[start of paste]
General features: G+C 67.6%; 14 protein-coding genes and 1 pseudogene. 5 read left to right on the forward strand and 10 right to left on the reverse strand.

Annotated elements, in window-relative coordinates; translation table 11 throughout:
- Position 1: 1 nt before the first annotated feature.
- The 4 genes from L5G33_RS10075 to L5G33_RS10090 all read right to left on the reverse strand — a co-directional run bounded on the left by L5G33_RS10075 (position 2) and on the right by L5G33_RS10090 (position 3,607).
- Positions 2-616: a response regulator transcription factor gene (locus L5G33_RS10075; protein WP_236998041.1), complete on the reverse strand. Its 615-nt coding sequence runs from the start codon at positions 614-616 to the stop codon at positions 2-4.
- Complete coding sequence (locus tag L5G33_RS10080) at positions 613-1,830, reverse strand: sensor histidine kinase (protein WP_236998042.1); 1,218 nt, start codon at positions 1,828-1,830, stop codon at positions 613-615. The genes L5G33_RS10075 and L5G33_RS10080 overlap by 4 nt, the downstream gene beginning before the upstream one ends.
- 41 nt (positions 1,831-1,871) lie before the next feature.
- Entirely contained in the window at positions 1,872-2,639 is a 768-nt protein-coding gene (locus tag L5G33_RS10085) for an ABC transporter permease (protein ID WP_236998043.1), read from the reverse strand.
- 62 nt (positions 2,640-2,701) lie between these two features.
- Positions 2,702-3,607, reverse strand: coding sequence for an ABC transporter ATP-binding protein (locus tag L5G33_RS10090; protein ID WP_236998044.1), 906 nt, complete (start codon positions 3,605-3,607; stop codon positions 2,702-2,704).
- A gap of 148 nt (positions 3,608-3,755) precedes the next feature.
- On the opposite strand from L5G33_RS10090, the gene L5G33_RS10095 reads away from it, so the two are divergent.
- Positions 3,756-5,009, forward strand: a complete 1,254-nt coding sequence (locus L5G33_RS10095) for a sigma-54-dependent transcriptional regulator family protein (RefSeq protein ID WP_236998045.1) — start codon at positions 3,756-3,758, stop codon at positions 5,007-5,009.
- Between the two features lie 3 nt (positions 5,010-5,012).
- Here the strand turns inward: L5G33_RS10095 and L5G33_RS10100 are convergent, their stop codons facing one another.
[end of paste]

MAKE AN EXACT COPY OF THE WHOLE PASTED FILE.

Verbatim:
General features: G+C 67.6%; 14 protein-coding genes and 1 pseudogene. 5 read left to right on the forward strand and 10 right to left on the reverse strand.

Annotated elements, in window-relative coordinates; translation table 11 throughout:
- Position 1: 1 nt before the first annotated feature.
- The 4 genes from L5G33_RS10075 to L5G33_RS10090 all read right to left on the reverse strand — a co-directional run bounded on the left by L5G33_RS10075 (position 2) and on the right by L5G33_RS10090 (position 3,607).
- Positions 2-616: a response regulator transcription factor gene (locus L5G33_RS10075; protein WP_236998041.1), complete on the reverse strand. Its 615-nt coding sequence runs from the start codon at positions 614-616 to the stop codon at positions 2-4.
- Complete coding sequence (locus tag L5G33_RS10080) at positions 613-1,830, reverse strand: sensor histidine kinase (protein WP_236998042.1); 1,218 nt, start codon at positions 1,828-1,830, stop codon at positions 613-615. The genes L5G33_RS10075 and L5G33_RS10080 overlap by 4 nt, the downstream gene beginning before the upstream one ends.
- 41 nt (positions 1,831-1,871) lie before the next feature.
- Entirely contained in the window at positions 1,872-2,639 is a 768-nt protein-coding gene (locus tag L5G33_RS10085) for an ABC transporter permease (protein ID WP_236998043.1), read from the reverse strand.
- 62 nt (positions 2,640-2,701) lie between these two features.
- Positions 2,702-3,607, reverse strand: coding sequence for an ABC transporter ATP-binding protein (locus tag L5G33_RS10090; protein ID WP_236998044.1), 906 nt, complete (start codon positions 3,605-3,607; stop codon positions 2,702-2,704).
- A gap of 148 nt (positions 3,608-3,755) precedes the next feature.
- On the opposite strand from L5G33_RS10090, the gene L5G33_RS10095 reads away from it, so the two are divergent.
- Positions 3,756-5,009, forward strand: a complete 1,254-nt coding sequence (locus L5G33_RS10095) for a sigma-54-dependent transcriptional regulator family protein (RefSeq protein ID WP_236998045.1) — start codon at positions 3,756-3,758, stop codon at positions 5,007-5,009.
- Between the two features lie 3 nt (positions 5,010-5,012).
- Here the strand turns inward: L5G33_RS10095 and L5G33_RS10100 are convergent, their stop codons facing one another.